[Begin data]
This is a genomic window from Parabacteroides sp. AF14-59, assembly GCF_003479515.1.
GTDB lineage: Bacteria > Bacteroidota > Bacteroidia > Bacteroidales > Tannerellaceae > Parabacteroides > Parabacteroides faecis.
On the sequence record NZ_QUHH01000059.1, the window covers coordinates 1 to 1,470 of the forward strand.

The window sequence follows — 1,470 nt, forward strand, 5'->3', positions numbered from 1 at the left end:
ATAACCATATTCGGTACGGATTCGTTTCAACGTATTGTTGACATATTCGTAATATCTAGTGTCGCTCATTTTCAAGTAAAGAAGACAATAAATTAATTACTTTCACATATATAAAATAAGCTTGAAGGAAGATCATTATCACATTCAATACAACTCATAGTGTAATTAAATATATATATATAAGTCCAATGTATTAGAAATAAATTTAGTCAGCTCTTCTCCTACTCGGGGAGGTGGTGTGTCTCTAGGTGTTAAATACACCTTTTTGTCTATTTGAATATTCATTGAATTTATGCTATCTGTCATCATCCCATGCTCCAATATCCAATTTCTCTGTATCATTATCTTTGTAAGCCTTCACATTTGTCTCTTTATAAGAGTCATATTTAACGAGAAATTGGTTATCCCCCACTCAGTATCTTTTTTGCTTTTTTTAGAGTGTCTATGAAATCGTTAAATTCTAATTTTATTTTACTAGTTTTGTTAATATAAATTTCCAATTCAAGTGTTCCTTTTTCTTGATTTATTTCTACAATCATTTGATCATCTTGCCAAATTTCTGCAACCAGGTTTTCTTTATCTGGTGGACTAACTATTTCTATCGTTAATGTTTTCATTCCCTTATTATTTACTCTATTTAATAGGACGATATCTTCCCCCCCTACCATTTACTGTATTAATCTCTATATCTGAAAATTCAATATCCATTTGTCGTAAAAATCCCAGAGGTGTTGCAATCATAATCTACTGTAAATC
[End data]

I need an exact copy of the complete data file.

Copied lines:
This is a genomic window from Parabacteroides sp. AF14-59, assembly GCF_003479515.1.
GTDB lineage: Bacteria > Bacteroidota > Bacteroidia > Bacteroidales > Tannerellaceae > Parabacteroides > Parabacteroides faecis.
On the sequence record NZ_QUHH01000059.1, the window covers coordinates 1 to 1,470 of the forward strand.

The window sequence follows — 1,470 nt, forward strand, 5'->3', positions numbered from 1 at the left end:
ATAACCATATTCGGTACGGATTCGTTTCAACGTATTGTTGACATATTCGTAATATCTAGTGTCGCTCATTTTCAAGTAAAGAAGACAATAAATTAATTACTTTCACATATATAAAATAAGCTTGAAGGAAGATCATTATCACATTCAATACAACTCATAGTGTAATTAAATATATATATATAAGTCCAATGTATTAGAAATAAATTTAGTCAGCTCTTCTCCTACTCGGGGAGGTGGTGTGTCTCTAGGTGTTAAATACACCTTTTTGTCTATTTGAATATTCATTGAATTTATGCTATCTGTCATCATCCCATGCTCCAATATCCAATTTCTCTGTATCATTATCTTTGTAAGCCTTCACATTTGTCTCTTTATAAGAGTCATATTTAACGAGAAATTGGTTATCCCCCACTCAGTATCTTTTTTGCTTTTTTTAGAGTGTCTATGAAATCGTTAAATTCTAATTTTATTTTACTAGTTTTGTTAATATAAATTTCCAATTCAAGTGTTCCTTTTTCTTGATTTATTTCTACAATCATTTGATCATCTTGCCAAATTTCTGCAACCAGGTTTTCTTTATCTGGTGGACTAACTATTTCTATCGTTAATGTTTTCATTCCCTTATTATTTACTCTATTTAATAGGACGATATCTTCCCCCCCTACCATTTACTGTATTAATCTCTATATCTGAAAATTCAATATCCATTTGTCGTAAAAATCCCAGAGGTGTTGCAATCATAATCTACTGTAAATC